WHEN range_type = 'halfyear' AND input_date < ADD_MONTHS(TRUNC(input_date, 'yyyy'), 6)
                               THEN
                                   ADD_MONTHS(TRUNC(input_date, 'yyyy'), 6) - 1
                               WHEN range_type = 'halfyear'
                               THEN
                                   ADD_MONTHS(TRUNC(input_date, 'yyyy'), 12) - 1
                           END
                               lastdaystoptime
                      FROM (SELECT SYSDATE input_date, 'halfyear' range_type FROM DUAL))
        CONNECT BY firstdaystarttime + (LEVEL - 1) <= lastdaystoptime);

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steve2312Author Commented:
The case statement works for all cases. However, it may not work for an adhoc/random case, should be business decide to go for "arbitrary" date range.

It'd be hard to guess that ahead of time (say a range of 9 months or 5 months). Can that be incorporated with an " case when else.."?
awking00Information Technology SpecialistCommented:
I might have known I would spend 20-30 minutes testing my solution only to find out sdstuber has already posted the exact same query. Got me again, Sean:-)
steve2312Author Commented:
I added the below code to the upper most select and this would address that odd scenario of business entering an arbitrary date range.

to_date(&FirstDay, 'MM/DD/YYYY') as FirstDayStarttime, 
to_date(&LastDay, 'MM/DD/YYYY') as LastDayStarttime

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;
awking00Information Technology SpecialistCommented:
If it's truly a date range that is provided (i.e. a begin date and an end date), that is easily managed with the queries provided.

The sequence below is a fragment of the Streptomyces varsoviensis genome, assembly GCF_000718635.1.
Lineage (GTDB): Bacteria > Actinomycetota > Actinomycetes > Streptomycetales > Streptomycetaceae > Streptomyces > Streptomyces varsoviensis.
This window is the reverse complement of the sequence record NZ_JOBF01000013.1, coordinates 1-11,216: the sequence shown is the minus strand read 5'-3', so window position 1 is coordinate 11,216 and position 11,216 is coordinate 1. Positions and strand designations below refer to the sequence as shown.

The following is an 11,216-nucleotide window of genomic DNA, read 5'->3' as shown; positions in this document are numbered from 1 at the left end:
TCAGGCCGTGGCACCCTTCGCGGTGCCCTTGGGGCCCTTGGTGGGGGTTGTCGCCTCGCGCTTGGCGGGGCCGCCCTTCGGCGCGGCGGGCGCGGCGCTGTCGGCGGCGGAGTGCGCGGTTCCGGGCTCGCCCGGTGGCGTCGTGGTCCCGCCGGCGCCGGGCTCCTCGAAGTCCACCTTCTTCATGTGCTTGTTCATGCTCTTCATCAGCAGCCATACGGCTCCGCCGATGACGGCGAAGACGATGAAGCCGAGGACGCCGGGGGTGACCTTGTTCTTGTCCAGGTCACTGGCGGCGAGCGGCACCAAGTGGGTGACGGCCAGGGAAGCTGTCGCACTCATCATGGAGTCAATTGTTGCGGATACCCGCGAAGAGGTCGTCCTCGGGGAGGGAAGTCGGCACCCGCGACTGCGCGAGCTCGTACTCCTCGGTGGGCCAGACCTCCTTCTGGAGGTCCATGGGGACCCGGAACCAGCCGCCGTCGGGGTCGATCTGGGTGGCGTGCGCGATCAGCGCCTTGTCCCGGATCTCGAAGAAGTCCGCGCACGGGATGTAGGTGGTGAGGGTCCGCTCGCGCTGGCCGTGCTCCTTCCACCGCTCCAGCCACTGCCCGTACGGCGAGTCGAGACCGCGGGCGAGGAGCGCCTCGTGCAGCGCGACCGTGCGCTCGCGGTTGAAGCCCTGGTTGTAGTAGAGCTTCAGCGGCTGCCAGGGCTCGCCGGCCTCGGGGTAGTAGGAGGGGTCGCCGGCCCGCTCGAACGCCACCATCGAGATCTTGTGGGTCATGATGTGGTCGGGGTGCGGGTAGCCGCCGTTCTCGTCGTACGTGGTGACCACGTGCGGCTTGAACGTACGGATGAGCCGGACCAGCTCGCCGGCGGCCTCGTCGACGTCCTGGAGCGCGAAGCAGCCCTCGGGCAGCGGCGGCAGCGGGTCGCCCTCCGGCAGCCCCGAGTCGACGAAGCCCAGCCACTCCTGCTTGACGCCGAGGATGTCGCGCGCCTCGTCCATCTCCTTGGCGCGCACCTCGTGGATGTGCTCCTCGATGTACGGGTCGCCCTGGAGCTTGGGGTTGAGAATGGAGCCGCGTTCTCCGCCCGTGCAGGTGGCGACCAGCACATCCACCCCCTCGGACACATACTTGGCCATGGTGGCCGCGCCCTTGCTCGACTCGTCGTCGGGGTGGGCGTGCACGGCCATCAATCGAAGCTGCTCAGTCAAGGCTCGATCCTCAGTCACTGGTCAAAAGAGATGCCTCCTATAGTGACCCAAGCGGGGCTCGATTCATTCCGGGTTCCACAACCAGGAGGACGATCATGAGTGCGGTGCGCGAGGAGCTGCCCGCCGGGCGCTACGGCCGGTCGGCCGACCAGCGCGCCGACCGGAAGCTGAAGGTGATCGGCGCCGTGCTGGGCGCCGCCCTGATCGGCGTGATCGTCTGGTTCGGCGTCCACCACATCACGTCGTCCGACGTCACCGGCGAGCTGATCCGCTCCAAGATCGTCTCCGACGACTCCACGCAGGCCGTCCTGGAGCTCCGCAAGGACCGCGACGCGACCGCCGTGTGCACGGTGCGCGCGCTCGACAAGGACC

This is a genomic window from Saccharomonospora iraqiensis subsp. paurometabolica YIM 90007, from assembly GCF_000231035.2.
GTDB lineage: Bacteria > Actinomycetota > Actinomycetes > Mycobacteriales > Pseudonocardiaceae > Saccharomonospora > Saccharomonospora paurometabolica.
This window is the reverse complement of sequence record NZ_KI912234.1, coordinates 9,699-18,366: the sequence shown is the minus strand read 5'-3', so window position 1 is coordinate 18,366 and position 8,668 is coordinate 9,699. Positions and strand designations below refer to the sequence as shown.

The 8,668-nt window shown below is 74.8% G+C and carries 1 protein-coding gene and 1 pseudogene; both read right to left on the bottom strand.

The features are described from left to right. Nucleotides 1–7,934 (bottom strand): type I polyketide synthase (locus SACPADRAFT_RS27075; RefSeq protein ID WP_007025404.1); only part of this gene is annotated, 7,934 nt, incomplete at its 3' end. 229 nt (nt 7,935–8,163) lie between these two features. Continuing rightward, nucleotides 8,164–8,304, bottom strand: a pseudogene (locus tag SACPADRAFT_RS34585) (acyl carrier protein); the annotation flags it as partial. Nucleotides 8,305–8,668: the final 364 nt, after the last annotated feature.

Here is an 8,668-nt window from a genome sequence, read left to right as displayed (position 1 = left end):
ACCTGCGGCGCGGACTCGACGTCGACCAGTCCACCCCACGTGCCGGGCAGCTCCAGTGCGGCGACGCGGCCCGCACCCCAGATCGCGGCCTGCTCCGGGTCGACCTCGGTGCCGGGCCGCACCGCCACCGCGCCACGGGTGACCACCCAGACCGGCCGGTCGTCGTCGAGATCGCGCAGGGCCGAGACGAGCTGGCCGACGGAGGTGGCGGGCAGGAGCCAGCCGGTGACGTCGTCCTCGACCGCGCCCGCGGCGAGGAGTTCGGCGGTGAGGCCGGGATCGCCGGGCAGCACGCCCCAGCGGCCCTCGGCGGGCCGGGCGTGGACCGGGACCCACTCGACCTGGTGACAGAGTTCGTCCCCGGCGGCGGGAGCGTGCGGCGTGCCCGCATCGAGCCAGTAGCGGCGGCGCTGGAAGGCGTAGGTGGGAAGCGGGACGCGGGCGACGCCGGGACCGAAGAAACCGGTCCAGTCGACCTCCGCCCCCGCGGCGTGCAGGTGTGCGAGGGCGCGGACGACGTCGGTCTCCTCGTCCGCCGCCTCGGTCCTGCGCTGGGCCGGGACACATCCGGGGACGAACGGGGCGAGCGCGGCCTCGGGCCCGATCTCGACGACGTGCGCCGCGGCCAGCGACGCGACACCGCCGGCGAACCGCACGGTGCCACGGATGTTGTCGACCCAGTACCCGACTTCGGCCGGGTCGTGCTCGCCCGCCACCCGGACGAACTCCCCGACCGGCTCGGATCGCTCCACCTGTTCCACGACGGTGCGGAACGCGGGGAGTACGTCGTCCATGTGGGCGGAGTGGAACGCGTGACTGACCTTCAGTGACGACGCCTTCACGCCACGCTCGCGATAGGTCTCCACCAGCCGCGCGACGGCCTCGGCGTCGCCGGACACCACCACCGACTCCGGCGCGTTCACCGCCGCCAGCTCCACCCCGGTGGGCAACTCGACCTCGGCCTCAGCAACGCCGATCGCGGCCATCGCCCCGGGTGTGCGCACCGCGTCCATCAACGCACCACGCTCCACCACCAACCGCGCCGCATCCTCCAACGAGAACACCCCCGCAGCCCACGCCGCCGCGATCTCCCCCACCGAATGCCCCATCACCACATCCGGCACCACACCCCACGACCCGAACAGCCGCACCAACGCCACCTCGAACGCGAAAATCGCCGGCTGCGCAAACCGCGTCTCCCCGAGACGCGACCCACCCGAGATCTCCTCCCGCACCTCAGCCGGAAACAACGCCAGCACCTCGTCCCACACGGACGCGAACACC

opdaystart becomes trunc(begindate) + level - 1
opdaystop becomes trunc(begindate) + level - 1/86400
firstdaystart becomes trunc(begindate)
firstdaystop becomes trunc(begindate) + 86399/86400
lastdaystart becomes trunc(enddate)
lastdaystop becomes trunc(enddate) + 86399/86400
and connect by level becomes <= enddate - begindate + 1
To be asked for a 5-month range is too ambiguous. You won't know if it's for four months ago plus this month or for this month and the next four. So I don't know if that scenario can be incorporated.
sdstuberCommented:
to extend for other range combinations it's simply a matter of adding additional clauses to the firstdaystarttime and lastdaystoptime CASE statements.

The outer part of the query will remain the same.

You can do 5 month, 3 day,  11 year,  57 week, whatever.  Just add the conditions marking the boundaries into the case statements and let the rest of the query do the work for you.
steve2312Author Commented:
Thank you sdstuber, for the expert comments and valuable suggestions.
steve2312Author Commented:
Thank you for the valuable suggestions and tips on improvizing my queries